Rescued bald eagle has died, Audubon bird rescue says

Female eagle dies after storm drain rescue

By Emilee Speck - Digital journalist, Erik von Ancken - Anchor/Reporter, Melodi Smith - Multimedia Journalist

ORLANDO, Fla. - The bald eagle that was rescued from an Orlando storm drain last Thursday has died, Audubon Birds of Prey said on Tuesday. 

The eagle was in critical condition on Monday after its condition started to deteriorate over the weekend. 

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In a sad turn of events, the bald eagle rescued from an Orlando storm drain last week is now in critical condition, Audubon Birds of Prey said Monday.

The bird’s condition started to deteriorate over the weekend, the center said.

On Sunday, the eagle started showing signs of paralysis and its blood values dropped.

"We went to check on her and she started to show signs of paralysis," said Dianna Flynt, rehab supervisor at the Audubon Center for Birds of Prey in Maitland. "Very quick onset kind of a thing and it's gotten worse."

The eagle was taken to the Audubon Center for Birds of Prey after it had been stuck in a storm drain for hours on Thursday, latched onto another bald eagle following a territory fight. One of the eagles suddenly flew away. The remaining eagle was pulled from the drain by firefighters.
 
Flynt said the eagle initially appeared to have a broken beak and puncture wounds from the fight with the other eagle. On Monday she said she noticed fluid or air around the eagle's heart.

The bald eagle was taken to Winter Park Veterinary Hospital for treatment, but is back at Audubon on Monday.

“It’s a waiting game,” Flynt said. “The staff is very sad about this.”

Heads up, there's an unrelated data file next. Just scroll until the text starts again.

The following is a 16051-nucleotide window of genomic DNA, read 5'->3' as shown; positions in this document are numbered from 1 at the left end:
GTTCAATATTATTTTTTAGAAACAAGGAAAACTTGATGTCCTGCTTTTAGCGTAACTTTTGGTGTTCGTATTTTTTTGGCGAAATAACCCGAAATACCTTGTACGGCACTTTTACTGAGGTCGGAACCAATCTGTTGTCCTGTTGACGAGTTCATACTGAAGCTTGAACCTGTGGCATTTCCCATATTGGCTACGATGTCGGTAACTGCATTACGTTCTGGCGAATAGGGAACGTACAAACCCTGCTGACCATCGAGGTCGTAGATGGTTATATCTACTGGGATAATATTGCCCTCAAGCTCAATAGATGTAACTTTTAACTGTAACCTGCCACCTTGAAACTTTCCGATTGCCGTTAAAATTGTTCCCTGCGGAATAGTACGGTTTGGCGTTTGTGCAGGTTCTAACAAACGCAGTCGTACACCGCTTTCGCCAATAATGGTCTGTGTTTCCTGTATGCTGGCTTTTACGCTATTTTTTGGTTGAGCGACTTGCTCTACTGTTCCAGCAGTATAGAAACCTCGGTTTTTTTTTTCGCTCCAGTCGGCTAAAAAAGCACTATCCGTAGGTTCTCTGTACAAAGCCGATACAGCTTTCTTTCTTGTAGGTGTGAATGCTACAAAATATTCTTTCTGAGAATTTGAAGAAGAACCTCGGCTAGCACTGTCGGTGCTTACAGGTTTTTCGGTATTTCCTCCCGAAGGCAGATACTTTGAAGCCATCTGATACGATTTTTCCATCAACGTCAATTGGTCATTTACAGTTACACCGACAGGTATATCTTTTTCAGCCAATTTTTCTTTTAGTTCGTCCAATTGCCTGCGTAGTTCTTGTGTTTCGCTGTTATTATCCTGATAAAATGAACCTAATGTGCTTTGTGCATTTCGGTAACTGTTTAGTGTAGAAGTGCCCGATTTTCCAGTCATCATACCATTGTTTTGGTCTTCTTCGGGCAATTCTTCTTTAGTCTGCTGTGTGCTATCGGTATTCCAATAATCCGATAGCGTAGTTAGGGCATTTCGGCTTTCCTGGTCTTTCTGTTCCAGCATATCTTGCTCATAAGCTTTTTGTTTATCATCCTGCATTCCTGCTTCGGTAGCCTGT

Veterinarians are trying to rule out a possible blood clot or spinal trauma and it appears there is fluid around her heart, Flynt said.

Flynt and her team are trying to keep the eagle comfortable resting on a heating pad, checking on her regularly to feed her and give her medicine.
 
The injured bald eagle is the 65th one to be brought to the Audubon Center this year.
 
"They start showing up in August and September, now in October they come into territory and go back where they're bred from," Flynt said. "This time of year, eagles fight for territory. Someone comes into someone's territory you have to fight to protect it."
 
Flynt said her success rate for saving birds of prey is around 40 percent.
 
"It's heartbreaking when you can't save all of them but you do what you can do," Flynt said. "You put them back free so they can do what they do." 
 
The center originally estimated that the bald eagle's recovery would take about six weeks.
 
The Audubon Center for Birds of Prey is a non-profit and operates entirely on donations. So far this year, Flynt said she and her team have taken in and cared for more than 700 birds of prey.

This is a developing story. Check back to ClickOrlando.com for updates.

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